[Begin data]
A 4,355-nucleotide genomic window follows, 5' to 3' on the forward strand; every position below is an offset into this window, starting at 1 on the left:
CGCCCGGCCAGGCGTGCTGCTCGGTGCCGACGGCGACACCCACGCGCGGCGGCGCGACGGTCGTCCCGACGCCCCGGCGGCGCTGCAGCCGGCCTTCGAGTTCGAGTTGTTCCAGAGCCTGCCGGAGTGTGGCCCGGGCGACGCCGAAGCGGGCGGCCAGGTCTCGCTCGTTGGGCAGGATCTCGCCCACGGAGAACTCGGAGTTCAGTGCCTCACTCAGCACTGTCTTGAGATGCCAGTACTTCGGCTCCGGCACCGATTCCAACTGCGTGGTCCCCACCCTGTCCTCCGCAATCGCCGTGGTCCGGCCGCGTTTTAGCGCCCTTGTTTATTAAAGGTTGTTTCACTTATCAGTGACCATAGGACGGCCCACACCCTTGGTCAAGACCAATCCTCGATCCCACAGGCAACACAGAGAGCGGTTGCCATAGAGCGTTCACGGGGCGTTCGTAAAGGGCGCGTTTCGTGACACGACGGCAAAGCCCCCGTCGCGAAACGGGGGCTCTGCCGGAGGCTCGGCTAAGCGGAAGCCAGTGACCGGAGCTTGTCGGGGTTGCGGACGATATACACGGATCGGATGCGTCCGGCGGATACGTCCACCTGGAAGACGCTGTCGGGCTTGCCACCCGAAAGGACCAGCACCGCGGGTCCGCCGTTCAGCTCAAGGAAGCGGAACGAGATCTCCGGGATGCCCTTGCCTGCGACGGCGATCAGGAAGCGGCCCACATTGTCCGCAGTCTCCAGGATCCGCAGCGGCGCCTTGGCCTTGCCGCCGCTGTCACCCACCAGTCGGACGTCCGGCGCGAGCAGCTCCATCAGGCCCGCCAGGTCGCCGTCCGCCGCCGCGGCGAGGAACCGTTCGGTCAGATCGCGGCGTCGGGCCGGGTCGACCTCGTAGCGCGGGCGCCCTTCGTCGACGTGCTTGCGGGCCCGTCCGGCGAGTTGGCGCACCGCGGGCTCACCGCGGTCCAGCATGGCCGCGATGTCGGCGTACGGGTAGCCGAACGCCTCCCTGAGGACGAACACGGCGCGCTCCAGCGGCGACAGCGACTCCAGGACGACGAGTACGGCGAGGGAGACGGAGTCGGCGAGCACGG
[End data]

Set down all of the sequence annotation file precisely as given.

A 4,355-nucleotide genomic window follows, 5' to 3' on the forward strand; every position below is an offset into this window, starting at 1 on the left:
CGCCCGGCCAGGCGTGCTGCTCGGTGCCGACGGCGACACCCACGCGCGGCGGCGCGACGGTCGTCCCGACGCCCCGGCGGCGCTGCAGCCGGCCTTCGAGTTCGAGTTGTTCCAGAGCCTGCCGGAGTGTGGCCCGGGCGACGCCGAAGCGGGCGGCCAGGTCTCGCTCGTTGGGCAGGATCTCGCCCACGGAGAACTCGGAGTTCAGTGCCTCACTCAGCACTGTCTTGAGATGCCAGTACTTCGGCTCCGGCACCGATTCCAACTGCGTGGTCCCCACCCTGTCCTCCGCAATCGCCGTGGTCCGGCCGCGTTTTAGCGCCCTTGTTTATTAAAGGTTGTTTCACTTATCAGTGACCATAGGACGGCCCACACCCTTGGTCAAGACCAATCCTCGATCCCACAGGCAACACAGAGAGCGGTTGCCATAGAGCGTTCACGGGGCGTTCGTAAAGGGCGCGTTTCGTGACACGACGGCAAAGCCCCCGTCGCGAAACGGGGGCTCTGCCGGAGGCTCGGCTAAGCGGAAGCCAGTGACCGGAGCTTGTCGGGGTTGCGGACGATATACACGGATCGGATGCGTCCGGCGGATACGTCCACCTGGAAGACGCTGTCGGGCTTGCCACCCGAAAGGACCAGCACCGCGGGTCCGCCGTTCAGCTCAAGGAAGCGGAACGAGATCTCCGGGATGCCCTTGCCTGCGACGGCGATCAGGAAGCGGCCCACATTGTCCGCAGTCTCCAGGATCCGCAGCGGCGCCTTGGCCTTGCCGCCGCTGTCACCCACCAGTCGGACGTCCGGCGCGAGCAGCTCCATCAGGCCCGCCAGGTCGCCGTCCGCCGCCGCGGCGAGGAACCGTTCGGTCAGATCGCGGCGTCGGGCCGGGTCGACCTCGTAGCGCGGGCGCCCTTCGTCGACGTGCTTGCGGGCCCGTCCGGCGAGTTGGCGCACCGCGGGCTCACCGCGGTCCAGCATGGCCGCGATGTCGGCGTACGGGTAGCCGAACGCCTCCCTGAGGACGAACACGGCGCGCTCCAGCGGCGACAGCGACTCCAGGACGACGAGTACGGCGAGGGAGACGGAGTCGGCGAGCACGG